It is another example of questionable asset management from Arturas Karnisovas, who certainly is operating under a difficult ownership situation but also hasn’t shown a great deal of tact in terms of recognizing leverage and timing. Caruso figured to be their best chance to get a positive asset this summer, as they’ve waited so long to pull the trigger on a LaVine trade that his value has dipped to the point they’re having to put the hard sell on teams to even move the former All-Star. Instead, they traded Caruso for a young player that has some possible upside but isn’t exactly someone the rest of the league values highly and is going to need a new contract next summer as a restricted free agent.

That brings us to the final head-scratching point of this deal, which is the most charitable read of this trade doesn’t match up with everything we’ve heard about how the Bulls plan to operate next season. Normally, flipping a 30-year-old veteran who was vital to winning for a guy who turns 22 in training camp coming off some playoff struggles is an indicator of a team looking to take some time and rebuild. Giddey might be able to develop into something better than he is currently, but you’ll need to invest time and resources into that, while understanding that the timeline for the team has changed. Perhaps the Bulls have realized it’s time to change course, but if they re-sign DeMar DeRozan to a big money, long-term deal as most anticipate, that wouldn’t line up with a rebuild at all. It’s not often that a team is able to pull off a build through the middle, remaining fairly competitive in the present while resetting their timeline for the future, but I’d bet that’s the prevailing thought with this move for Chicago, which won 39 games last year and didn’t make it out of the Play-In Tournament.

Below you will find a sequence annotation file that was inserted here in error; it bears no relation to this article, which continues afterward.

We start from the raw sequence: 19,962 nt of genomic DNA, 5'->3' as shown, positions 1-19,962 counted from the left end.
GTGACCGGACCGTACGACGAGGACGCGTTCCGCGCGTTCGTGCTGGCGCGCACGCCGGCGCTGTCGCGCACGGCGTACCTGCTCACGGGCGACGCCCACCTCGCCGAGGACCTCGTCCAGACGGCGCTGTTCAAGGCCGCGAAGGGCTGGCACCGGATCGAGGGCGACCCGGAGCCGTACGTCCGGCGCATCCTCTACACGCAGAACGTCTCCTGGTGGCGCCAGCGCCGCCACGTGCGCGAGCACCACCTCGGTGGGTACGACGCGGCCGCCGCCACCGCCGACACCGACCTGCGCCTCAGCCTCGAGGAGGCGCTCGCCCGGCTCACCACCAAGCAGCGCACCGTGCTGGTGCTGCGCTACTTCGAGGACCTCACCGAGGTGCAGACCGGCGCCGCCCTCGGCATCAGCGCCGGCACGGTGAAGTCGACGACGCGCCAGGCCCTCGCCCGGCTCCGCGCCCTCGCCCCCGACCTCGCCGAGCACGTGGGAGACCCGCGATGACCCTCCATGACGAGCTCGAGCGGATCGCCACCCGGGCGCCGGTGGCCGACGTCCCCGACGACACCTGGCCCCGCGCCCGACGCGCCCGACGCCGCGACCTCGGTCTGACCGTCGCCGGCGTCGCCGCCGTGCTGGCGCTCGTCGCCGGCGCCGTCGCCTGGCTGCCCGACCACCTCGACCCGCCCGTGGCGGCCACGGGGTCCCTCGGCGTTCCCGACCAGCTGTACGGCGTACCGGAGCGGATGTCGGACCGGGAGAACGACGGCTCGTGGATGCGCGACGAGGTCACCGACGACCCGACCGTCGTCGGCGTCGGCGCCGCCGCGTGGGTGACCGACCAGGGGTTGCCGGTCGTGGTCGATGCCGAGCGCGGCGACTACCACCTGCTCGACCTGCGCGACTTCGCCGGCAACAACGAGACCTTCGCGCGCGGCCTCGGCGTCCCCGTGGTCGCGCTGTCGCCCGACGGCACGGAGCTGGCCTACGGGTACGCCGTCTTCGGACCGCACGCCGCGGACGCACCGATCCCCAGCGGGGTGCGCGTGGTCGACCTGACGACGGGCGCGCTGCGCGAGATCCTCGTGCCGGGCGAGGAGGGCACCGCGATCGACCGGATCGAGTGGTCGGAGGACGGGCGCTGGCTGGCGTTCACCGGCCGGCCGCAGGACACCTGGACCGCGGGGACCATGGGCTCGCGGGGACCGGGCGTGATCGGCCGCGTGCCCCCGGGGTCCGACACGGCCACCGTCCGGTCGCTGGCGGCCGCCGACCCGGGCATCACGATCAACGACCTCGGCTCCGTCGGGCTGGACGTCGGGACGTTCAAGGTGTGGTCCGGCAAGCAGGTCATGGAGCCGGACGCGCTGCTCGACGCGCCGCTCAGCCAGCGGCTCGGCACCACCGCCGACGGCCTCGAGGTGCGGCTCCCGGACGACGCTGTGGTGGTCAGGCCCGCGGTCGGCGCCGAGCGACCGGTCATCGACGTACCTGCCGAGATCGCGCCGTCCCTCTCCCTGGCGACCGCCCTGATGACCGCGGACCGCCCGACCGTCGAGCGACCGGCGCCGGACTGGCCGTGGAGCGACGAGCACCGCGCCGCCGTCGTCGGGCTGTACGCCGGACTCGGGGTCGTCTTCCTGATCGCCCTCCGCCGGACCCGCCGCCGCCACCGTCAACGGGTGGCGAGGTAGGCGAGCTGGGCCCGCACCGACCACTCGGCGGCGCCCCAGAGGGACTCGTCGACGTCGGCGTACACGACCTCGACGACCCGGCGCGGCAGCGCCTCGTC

Josh Giddey and Coby White make for an interesting, fairly young backcourt tandem, with White’s shooting covering for Giddey’s deficiencies in that area, while Giddey’s ability to facilitate should help White get even better looks at the basket. That makes sense. What doesn’t make sense, at least to me, is pairing those two with DeRozan on a new deal, Nikola Vucevic (who somehow still has another two years left on his deal), and whatever comes back in return for LaVine (assuming he does, indeed, get moved). The Bulls ranked 29th in the league in 3-point attempt rate last season, and are now adding Giddey to a team that looks like it’ll one again have major issues with spacing.

Perhaps I’ll be surprised, and the Bulls will show signs of a real plan to hit the reset button. Maybe they have a LaVine trade lined up that gets them some positive future assets back that no one around the league is expecting or predicting. Maybe they can sign DeRozan to a shorter term deal to line up with when Vucevic comes off the books, freeing them up financially in the summer of ’26. However, color me skeptical that will happen given, well, everything about the way this team has been run for the past decade-plus. If they stay true to how they’ve operated, they’ll look to build another team to chase a Play-In berth again, and it’s hard to see this deal as anything other than another example of mismanagement by the Bulls, setting them off even further adrift on an aimless voyage to mediocrity.